oxytocin

noun
oxy·​to·​cin | \ ˌäk-si-ˈtō-sᵊn How to pronounce oxytocin (audio) \

Definition of oxytocin

: a pituitary octapeptide hormone C43H66N12O12S2 that stimulates especially the contraction of uterine muscle and the secretion of milk

Examples of oxytocin in a Sentence

Recent Examples on the Web Many scientists believe this sensitization involves oxytocin, a hormone made in the hypothalamus. Dina Litovsky, Smithsonian Magazine, "The New Science of Motherhood," 22 Apr. 2021 There's yet another benefit of oxytocin released during a stress response, according to McGonigal. Sandee Lamotte, CNN, "Stress can be good for you, and here's why," 1 Apr. 2021 Smuggling, price-gouging, dognapping and heavy doses of oxytocin—in the world of Big Puppy, it’s dog-eat-dog. Bernhard Warner, Fortune, "Despite recent stumbles, stocks are up nearly 75% in the past year," 24 Mar. 2021 Studies show interacting with any animal can reduce stress by boosting oxytocin, which is why they’re so often used in therapy. Karina Bland, The Arizona Republic, "Among these misfit animals, there's peace and healing (and some cow hugging)," 19 Feb. 2021 In a previous study, Dr. Powell’s group had shown that owning a dog promotes the flow of oxytocin, a hormone that decreases our heart rate and fosters feelings of well-being and relaxation. Susan Pinker, WSJ, "Do Dogs Really Make Us Happier?," 30 Dec. 2020 Stroking a pet, for example, releases oxytocin, the hormone involved in bonding and feeling safe. Annie Vainshtein, SFChronicle.com, "Here’s what the election is doing to your brain," 5 Nov. 2020 Hug family members within your bubble — hugs promote the release of oxytocin, a hormone that helps regulate stress — and make plans with friends to occupy your mind. Katherine Cusumano, New York Times, "Don’t Give In to ‘Election Stress Disorder’," 31 Oct. 2020 As a result, your brain releases a chemical called oxytocin. Hannah Malach, Good Housekeeping, "How Listening to Podcasts Can Benefit Your Brain," 22 Sep. 2020

These example sentences are selected automatically from various online news sources to reflect current usage of the word 'oxytocin.' Views expressed in the examples do not represent the opinion of Merriam-Webster or its editors. Send us feedback.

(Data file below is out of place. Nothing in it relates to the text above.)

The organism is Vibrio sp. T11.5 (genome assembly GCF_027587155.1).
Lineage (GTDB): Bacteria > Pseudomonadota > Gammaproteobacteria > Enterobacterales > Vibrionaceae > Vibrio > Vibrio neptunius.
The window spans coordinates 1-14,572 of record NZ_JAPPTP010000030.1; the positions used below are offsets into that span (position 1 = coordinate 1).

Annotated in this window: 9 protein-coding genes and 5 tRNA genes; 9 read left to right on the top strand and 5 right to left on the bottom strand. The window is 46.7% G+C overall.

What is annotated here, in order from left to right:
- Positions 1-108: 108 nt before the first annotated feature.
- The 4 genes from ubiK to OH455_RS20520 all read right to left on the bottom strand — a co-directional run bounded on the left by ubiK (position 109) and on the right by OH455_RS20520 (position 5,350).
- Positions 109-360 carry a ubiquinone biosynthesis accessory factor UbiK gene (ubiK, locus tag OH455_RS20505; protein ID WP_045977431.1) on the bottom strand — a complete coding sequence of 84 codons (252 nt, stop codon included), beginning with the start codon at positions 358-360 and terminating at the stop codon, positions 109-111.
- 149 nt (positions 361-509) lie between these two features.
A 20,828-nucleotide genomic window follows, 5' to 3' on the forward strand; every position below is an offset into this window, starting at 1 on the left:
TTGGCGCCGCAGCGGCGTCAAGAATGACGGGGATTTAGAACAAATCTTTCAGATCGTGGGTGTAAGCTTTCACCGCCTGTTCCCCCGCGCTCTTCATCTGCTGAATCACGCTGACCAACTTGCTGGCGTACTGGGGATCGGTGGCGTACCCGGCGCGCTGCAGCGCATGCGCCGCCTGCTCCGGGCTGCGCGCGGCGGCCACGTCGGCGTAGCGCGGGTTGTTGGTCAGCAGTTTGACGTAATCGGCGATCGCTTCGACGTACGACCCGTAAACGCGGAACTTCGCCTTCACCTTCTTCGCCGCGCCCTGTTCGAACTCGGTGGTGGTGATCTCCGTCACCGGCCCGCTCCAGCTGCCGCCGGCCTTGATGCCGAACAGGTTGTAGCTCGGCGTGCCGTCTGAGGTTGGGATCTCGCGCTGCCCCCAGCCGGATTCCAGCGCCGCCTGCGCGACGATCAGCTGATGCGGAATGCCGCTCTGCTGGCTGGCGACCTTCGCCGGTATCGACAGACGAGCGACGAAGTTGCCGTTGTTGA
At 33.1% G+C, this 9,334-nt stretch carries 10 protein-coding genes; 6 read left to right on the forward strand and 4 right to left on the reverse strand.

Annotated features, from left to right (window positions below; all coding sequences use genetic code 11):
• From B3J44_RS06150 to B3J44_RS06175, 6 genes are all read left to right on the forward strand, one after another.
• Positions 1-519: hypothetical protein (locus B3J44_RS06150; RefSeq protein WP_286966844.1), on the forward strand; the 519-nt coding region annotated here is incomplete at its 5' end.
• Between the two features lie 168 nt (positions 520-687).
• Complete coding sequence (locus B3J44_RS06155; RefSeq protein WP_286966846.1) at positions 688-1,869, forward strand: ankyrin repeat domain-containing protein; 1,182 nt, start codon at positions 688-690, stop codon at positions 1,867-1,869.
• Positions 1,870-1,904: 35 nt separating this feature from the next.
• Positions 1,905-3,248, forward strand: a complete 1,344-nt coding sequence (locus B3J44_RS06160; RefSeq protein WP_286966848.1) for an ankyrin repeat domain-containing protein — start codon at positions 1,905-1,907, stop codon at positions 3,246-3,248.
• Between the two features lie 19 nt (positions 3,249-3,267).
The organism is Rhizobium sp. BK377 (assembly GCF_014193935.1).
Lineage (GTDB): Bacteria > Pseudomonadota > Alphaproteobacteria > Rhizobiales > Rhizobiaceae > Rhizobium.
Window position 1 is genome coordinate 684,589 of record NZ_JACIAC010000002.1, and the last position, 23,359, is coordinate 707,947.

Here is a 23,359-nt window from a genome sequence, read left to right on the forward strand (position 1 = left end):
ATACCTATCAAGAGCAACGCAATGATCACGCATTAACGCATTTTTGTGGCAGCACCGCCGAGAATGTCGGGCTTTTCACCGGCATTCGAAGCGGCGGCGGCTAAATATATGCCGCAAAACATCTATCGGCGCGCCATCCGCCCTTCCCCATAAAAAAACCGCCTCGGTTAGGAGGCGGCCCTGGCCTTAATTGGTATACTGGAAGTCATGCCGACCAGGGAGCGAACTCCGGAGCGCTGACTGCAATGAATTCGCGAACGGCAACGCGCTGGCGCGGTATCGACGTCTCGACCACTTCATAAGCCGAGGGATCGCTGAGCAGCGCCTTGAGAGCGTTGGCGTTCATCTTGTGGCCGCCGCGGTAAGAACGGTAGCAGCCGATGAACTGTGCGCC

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First Known Use of oxytocin

1928, in the meaning defined above

History and Etymology for oxytocin

oxytoc(ic) + -in entry 1

Note: According to Science News Letter, vol. 12, no. 341 (October 22, 1927), p. 259, the name was given after pituitary extracts were "obtained in purified form from a single gland by Dr. Oliver Kamm and associates working in the research laboratories of Parke Davis and Company at Detroit."

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The first known use of oxytocin was in 1928

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Last Updated

2 May 2021

Cite this Entry

“Oxytocin.” Merriam-Webster.com Dictionary, Merriam-Webster, https://www.merriam-webster.com/dictionary/oxytocin. Accessed 18 May. 2021.

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More Definitions for oxytocin

oxytocin

noun
oxy·​to·​cin | \ -ˈtōs-ᵊn How to pronounce oxytocin (audio) \

Medical Definition of oxytocin

1 : an octapeptide hormone C43H66N12O12S2 secreted by the posterior lobe of the pituitary gland that stimulates especially the contraction of uterine muscle and the secretion of milk

called also alpha-hypophamine

2 : a synthetic version of oxytocin used especially to initiate or increase uterine contractions (as in the induction of labor) — see pitocin

More from Merriam-Webster on oxytocin

Britannica.com: Encyclopedia article about oxytocin

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